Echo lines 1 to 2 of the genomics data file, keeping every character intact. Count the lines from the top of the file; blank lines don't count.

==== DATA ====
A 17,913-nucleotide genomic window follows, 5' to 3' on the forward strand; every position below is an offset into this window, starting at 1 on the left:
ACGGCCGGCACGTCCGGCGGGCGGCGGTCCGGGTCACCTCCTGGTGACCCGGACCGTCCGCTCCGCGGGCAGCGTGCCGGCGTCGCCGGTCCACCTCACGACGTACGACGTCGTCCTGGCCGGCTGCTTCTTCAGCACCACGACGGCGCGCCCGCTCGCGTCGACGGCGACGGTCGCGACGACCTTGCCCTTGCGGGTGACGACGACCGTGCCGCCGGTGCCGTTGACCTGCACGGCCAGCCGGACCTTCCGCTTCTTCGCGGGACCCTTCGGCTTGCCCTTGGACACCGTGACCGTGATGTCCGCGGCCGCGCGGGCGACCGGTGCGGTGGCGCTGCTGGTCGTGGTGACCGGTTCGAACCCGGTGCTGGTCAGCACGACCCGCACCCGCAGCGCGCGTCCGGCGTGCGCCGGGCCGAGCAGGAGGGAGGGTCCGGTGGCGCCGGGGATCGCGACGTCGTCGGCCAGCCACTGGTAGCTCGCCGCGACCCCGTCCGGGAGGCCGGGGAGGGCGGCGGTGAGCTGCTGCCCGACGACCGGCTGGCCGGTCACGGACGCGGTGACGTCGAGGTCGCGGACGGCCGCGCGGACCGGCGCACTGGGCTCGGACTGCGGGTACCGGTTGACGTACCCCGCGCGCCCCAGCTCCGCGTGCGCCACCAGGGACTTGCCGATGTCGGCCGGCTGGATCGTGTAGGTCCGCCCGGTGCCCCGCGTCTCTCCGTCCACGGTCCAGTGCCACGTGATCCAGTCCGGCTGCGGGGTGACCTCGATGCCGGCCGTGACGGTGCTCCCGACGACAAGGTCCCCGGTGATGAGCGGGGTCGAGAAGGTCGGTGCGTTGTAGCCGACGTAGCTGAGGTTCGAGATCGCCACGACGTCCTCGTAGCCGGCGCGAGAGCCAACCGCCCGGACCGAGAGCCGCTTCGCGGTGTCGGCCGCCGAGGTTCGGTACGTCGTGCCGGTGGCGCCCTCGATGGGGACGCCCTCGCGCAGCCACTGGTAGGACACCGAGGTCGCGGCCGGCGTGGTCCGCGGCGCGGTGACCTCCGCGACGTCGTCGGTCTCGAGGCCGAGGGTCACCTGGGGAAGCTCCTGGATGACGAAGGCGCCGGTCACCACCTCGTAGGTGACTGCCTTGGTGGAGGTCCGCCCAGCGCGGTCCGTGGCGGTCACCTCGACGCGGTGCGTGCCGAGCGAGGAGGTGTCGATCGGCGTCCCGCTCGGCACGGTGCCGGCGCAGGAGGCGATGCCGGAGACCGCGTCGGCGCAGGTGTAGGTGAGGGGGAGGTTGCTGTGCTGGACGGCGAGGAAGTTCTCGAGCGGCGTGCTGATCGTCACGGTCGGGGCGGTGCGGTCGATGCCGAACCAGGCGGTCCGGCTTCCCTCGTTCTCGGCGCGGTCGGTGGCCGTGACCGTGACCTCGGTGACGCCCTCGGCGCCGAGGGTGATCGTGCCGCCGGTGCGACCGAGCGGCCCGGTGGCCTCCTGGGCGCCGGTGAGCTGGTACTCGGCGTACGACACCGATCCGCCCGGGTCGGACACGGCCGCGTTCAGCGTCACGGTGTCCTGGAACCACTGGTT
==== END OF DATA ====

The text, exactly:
A 17,913-nucleotide genomic window follows, 5' to 3' on the forward strand; every position below is an offset into this window, starting at 1 on the left:
ACGGCCGGCACGTCCGGCGGGCGGCGGTCCGGGTCACCTCCTGGTGACCCGGACCGTCCGCTCCGCGGGCAGCGTGCCGGCGTCGCCGGTCCACCTCACGACGTACGACGTCGTCCTGGCCGGCTGCTTCTTCAGCACCACGACGGCGCGCCCGCTCGCGTCGACGGCGACGGTCGCGACGACCTTGCCCTTGCGGGTGACGACGACCGTGCCGCCGGTGCCGTTGACCTGCACGGCCAGCCGGACCTTCCGCTTCTTCGCGGGACCCTTCGGCTTGCCCTTGGACACCGTGACCGTGATGTCCGCGGCCGCGCGGGCGACCGGTGCGGTGGCGCTGCTGGTCGTGGTGACCGGTTCGAACCCGGTGCTGGTCAGCACGACCCGCACCCGCAGCGCGCGTCCGGCGTGCGCCGGGCCGAGCAGGAGGGAGGGTCCGGTGGCGCCGGGGATCGCGACGTCGTCGGCCAGCCACTGGTAGCTCGCCGCGACCCCGTCCGGGAGGCCGGGGAGGGCGGCGGTGAGCTGCTGCCCGACGACCGGCTGGCCGGTCACGGACGCGGTGACGTCGAGGTCGCGGACGGCCGCGCGGACCGGCGCACTGGGCTCGGACTGCGGGTACCGGTTGACGTACCCCGCGCGCCCCAGCTCCGCGTGCGCCACCAGGGACTTGCCGATGTCGGCCGGCTGGATCGTGTAGGTCCGCCCGGTGCCCCGCGTCTCTCCGTCCACGGTCCAGTGCCACGTGATCCAGTCCGGCTGCGGGGTGACCTCGATGCCGGCCGTGACGGTGCTCCCGACGACAAGGTCCCCGGTGATGAGCGGGGTCGAGAAGGTCGGTGCGTTGTAGCCGACGTAGCTGAGGTTCGAGATCGCCACGACGTCCTCGTAGCCGGCGCGAGAGCCAACCGCCCGGACCGAGAGCCGCTTCGCGGTGTCGGCCGCCGAGGTTCGGTACGTCGTGCCGGTGGCGCCCTCGATGGGGACGCCCTCGCGCAGCCACTGGTAGGACACCGAGGTCGCGGCCGGCGTGGTCCGCGGCGCGGTGACCTCCGCGACGTCGTCGGTCTCGAGGCCGAGGGTCACCTGGGGAAGCTCCTGGATGACGAAGGCGCCGGTCACCACCTCGTAGGTGACTGCCTTGGTGGAGGTCCGCCCAGCGCGGTCCGTGGCGGTCACCTCGACGCGGTGCGTGCCGAGCGAGGAGGTGTCGATCGGCGTCCCGCTCGGCACGGTGCCGGCGCAGGAGGCGATGCCGGAGACCGCGTCGGCGCAGGTGTAGGTGAGGGGGAGGTTGCTGTGCTGGACGGCGAGGAAGTTCTCGAGCGGCGTGCTGATCGTCACGGTCGGGGCGGTGCGGTCGATGCCGAACCAGGCGGTCCGGCTTCCCTCGTTCTCGGCGCGGTCGGTGGCCGTGACCGTGACCTCGGTGACGCCCTCGGCGCCGAGGGTGATCGTGCCGCCGGTGCGACCGAGCGGCCCGGTGGCCTCCTGGGCGCCGGTGAGCTGGTACTCGGCGTACGACACCGATCCGCCCGGGTCGGACACGGCCGCGTTCAGCGTCACGGTGTCCTGGAACCACTGGTT